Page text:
Climate Change

COP24: Long-term vision for climate finance missing at Katowice

The draft negotiating text needs to acknowledge that budgetary processes in developed countries are proving to be problematic

By Tarun Gopalakrishnan
Published: Friday 14 December 2018
Climate vulnerable nations and supporters call for all countries to enhance climate declarations to protect the most vulnerable. Credit: David Tong / WWF-New Zealand Climate vulnerable nations and supporters call for all countries to enhance climate declarations to protect the most vulnerable. Credit: David Tong / WWF-New Zealand

The question of finance has always been the major sticking point in climate negotiations. It is usually the last item to be resolved before any consensus decision is adopted by the Conference of the Parties (COP) to the UNFCCC. At Paris, developed countries agreed to provide US $100 billion of new and additional finance each year, by 2020, to developing countries. Ongoing negotiations in Katowice at the 24th COP offer an opportunity to review progress towards this goal and set new ones.

Last week, the Standing Committee of Finance submitted a report to the negotiators that estimated that $55 billion in climate finance was raised by developed countries in 2016. Not only is this short of where we need to be overall, the report also noted that only around a quarter of this amount went towards adaptation.

The Paris decision called for a balance between mitigation and adaptation in the provision of finance—this call is not being taken seriously thus far.

This week in Katowice, draft negotiating text emerged on the question of “long-term climate finance”. In theory, this should set new targets for climate finance beyond 2020. Since the estimates of the costs of climate action in developing countries are well beyond $100 billion a year (the cost of adaptation along is estimated at $140-300 billion annually), the new target would ideally be significantly scaled up.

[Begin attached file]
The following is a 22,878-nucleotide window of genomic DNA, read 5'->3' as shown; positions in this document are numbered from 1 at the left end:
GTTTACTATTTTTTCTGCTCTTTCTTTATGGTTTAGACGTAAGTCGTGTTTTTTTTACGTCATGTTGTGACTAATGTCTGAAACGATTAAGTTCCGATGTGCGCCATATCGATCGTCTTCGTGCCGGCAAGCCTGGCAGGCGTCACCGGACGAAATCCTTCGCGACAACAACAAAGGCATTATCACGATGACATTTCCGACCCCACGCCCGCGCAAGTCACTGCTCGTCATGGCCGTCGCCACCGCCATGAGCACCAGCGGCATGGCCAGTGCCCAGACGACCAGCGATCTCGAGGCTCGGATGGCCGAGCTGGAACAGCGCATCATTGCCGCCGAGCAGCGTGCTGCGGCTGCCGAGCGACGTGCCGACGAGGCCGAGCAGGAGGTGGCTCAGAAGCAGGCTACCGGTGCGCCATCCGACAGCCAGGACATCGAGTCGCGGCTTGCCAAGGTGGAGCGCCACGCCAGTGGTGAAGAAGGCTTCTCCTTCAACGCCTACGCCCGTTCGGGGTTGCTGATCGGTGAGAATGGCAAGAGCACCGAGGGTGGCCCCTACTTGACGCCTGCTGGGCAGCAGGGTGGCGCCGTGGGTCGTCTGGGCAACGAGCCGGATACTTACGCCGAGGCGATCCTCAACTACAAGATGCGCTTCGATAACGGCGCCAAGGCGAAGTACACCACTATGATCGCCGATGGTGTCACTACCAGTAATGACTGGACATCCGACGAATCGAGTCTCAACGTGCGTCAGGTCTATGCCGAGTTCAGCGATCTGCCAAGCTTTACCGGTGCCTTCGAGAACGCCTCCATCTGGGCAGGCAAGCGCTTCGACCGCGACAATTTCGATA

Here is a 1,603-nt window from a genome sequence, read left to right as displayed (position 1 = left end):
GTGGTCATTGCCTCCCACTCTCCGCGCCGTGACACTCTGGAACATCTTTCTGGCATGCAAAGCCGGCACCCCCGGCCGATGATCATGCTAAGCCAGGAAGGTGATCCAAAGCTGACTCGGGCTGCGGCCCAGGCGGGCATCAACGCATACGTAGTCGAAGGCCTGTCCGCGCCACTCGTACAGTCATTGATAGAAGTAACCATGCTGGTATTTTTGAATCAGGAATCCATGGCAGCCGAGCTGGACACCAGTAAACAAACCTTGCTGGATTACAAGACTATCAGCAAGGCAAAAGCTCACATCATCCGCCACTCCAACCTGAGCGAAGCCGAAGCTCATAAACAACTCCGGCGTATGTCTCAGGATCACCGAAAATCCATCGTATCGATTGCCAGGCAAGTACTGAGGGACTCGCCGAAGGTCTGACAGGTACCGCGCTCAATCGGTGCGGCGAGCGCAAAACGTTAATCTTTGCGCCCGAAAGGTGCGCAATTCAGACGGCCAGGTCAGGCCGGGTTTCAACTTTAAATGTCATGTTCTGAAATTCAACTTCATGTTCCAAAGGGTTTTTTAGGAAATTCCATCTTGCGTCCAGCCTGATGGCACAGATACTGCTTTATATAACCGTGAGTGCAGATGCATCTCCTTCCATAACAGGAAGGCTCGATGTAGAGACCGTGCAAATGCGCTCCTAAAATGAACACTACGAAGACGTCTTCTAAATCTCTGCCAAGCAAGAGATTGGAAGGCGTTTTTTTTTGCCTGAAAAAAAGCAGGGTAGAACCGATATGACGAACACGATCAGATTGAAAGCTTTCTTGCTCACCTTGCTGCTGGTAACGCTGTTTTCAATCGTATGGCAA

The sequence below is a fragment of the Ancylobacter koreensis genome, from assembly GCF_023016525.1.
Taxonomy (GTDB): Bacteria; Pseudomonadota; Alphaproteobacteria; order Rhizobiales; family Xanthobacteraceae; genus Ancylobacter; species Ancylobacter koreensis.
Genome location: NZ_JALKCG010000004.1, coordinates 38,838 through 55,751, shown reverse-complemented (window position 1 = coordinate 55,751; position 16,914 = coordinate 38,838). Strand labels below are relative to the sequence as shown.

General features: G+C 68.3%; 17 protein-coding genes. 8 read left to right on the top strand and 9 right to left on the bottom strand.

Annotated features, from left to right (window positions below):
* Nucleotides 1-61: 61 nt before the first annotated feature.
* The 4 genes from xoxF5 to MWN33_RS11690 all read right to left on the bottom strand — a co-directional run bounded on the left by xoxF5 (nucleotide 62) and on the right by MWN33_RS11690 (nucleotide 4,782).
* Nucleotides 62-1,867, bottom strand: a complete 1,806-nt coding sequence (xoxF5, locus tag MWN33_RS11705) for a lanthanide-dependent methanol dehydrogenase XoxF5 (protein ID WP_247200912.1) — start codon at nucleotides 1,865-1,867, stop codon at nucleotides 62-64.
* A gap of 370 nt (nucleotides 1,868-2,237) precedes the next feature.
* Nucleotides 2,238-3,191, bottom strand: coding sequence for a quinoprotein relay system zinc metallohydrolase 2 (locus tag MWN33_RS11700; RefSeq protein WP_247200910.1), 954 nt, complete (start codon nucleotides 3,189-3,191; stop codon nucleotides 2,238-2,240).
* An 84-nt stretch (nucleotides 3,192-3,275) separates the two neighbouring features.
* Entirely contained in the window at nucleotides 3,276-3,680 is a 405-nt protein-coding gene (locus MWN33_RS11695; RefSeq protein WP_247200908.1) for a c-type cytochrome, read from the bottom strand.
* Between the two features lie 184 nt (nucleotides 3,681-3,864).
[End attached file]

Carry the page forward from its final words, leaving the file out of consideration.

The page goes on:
Disappointingly, the text has no mention of any such new target. It confines itself to noting “progress” on the $100 billion target and urges developed countries to meet this goal. It does urge more public funds for adaptation, which is promising, but this is about as far as it goes in recognising the serious issues at the heart of financial debates.

The text’s ‘solution’ to the shortfall is to decide that there will be more technical workshops and ministerial consultations on long-term finance, without acknowledging that previous such efforts have not seen enough progress.

The text also makes reference to the need for countries to strengthen their ‘domestic enabling environments’ and ‘policy frameworks’ to attract climate finance. This is part of a long-standing trend suggesting that the barrier to more climate finance is the lack of adequate policy frameworks in developing countries.

What is needed in this text is an acknowledgement that the primary problem is the budgetary processes in developed countries.

Politicians and bureaucrats in developed countries are not able to adequately convey to their domestic stakeholders the importance of earmarking climate finance to meet their Paris promises. This is why, during the recent debate within the Board of the Green Climate Fund regarding replenishing the Fund’s resources, there were repeated references to the concerns of tax-payers in developed countries.

The same policy-makers have so far been unable to create robust institutions which guarantee a predictable amount of finance for climate action in developing countries. Hence, a $3 billion promise on climate finance made under the Obama administration has been summarily broken by the Trump administration.

If negotiators want to take an indirect approach to scaling up finance, they should focus any future technical work or political consultation on the question of “strengthening budgetary processes and domestic enabling environments and policy frameworks in developed countries to raise new and additional climate finance to enable climate action in developing countries.” This should be allied to a new quantified goal for long-term finance.

Text on the other critical finance-related element of the ‘Katowice package’ – the rules regarding reporting on finance—is still awaited. The shortfalls have been covered in previous versions of the negotiating text. Resolving these will be crucial to determining how finance is accounted for—to prevent re-branding of pre-existing development finance as ‘climate finance’ and to properly distinguish between different financing instruments such as loans and grants, among other issues.

Discussions last week in Katowice were mostly conducted by technical domain experts. Over the past two days, there has been a transition to ministerial-level discussions, especially on the tough issues such as finance.

In addition, there is no shortage of high-level pressure – UN Secretary General Antonio Guterres told negotiators yesterday that “to waste this opportunity would compromise our last best chance to stop runaway climate change. It would not only be immoral, it would be suicidal”.

It remains to be seen whether this infusion of political presence will result in the accumulation of enough political capital to find consensus on this stubbornly irresolvable issue.

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